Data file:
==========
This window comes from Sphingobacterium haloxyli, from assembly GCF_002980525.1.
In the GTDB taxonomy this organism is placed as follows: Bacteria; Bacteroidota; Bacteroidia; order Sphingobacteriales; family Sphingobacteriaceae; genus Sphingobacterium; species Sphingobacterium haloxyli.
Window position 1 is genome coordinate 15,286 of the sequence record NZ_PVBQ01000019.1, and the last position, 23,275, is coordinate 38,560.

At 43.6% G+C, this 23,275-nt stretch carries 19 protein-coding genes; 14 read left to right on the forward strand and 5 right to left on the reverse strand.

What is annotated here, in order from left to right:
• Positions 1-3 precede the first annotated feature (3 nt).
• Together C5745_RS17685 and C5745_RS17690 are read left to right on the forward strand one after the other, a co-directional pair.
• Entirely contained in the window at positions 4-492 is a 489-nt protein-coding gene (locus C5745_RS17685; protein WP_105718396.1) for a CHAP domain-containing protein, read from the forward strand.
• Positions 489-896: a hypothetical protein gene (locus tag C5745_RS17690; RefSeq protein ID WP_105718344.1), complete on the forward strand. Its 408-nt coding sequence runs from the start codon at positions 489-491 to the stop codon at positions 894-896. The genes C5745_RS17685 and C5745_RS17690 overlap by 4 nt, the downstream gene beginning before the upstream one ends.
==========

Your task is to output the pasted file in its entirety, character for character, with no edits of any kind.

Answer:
This window comes from Sphingobacterium haloxyli, from assembly GCF_002980525.1.
In the GTDB taxonomy this organism is placed as follows: Bacteria; Bacteroidota; Bacteroidia; order Sphingobacteriales; family Sphingobacteriaceae; genus Sphingobacterium; species Sphingobacterium haloxyli.
Window position 1 is genome coordinate 15,286 of the sequence record NZ_PVBQ01000019.1, and the last position, 23,275, is coordinate 38,560.

At 43.6% G+C, this 23,275-nt stretch carries 19 protein-coding genes; 14 read left to right on the forward strand and 5 right to left on the reverse strand.

What is annotated here, in order from left to right:
• Positions 1-3 precede the first annotated feature (3 nt).
• Together C5745_RS17685 and C5745_RS17690 are read left to right on the forward strand one after the other, a co-directional pair.
• Entirely contained in the window at positions 4-492 is a 489-nt protein-coding gene (locus C5745_RS17685; protein WP_105718396.1) for a CHAP domain-containing protein, read from the forward strand.
• Positions 489-896: a hypothetical protein gene (locus tag C5745_RS17690; RefSeq protein ID WP_105718344.1), complete on the forward strand. Its 408-nt coding sequence runs from the start codon at positions 489-491 to the stop codon at positions 894-896. The genes C5745_RS17685 and C5745_RS17690 overlap by 4 nt, the downstream gene beginning before the upstream one ends.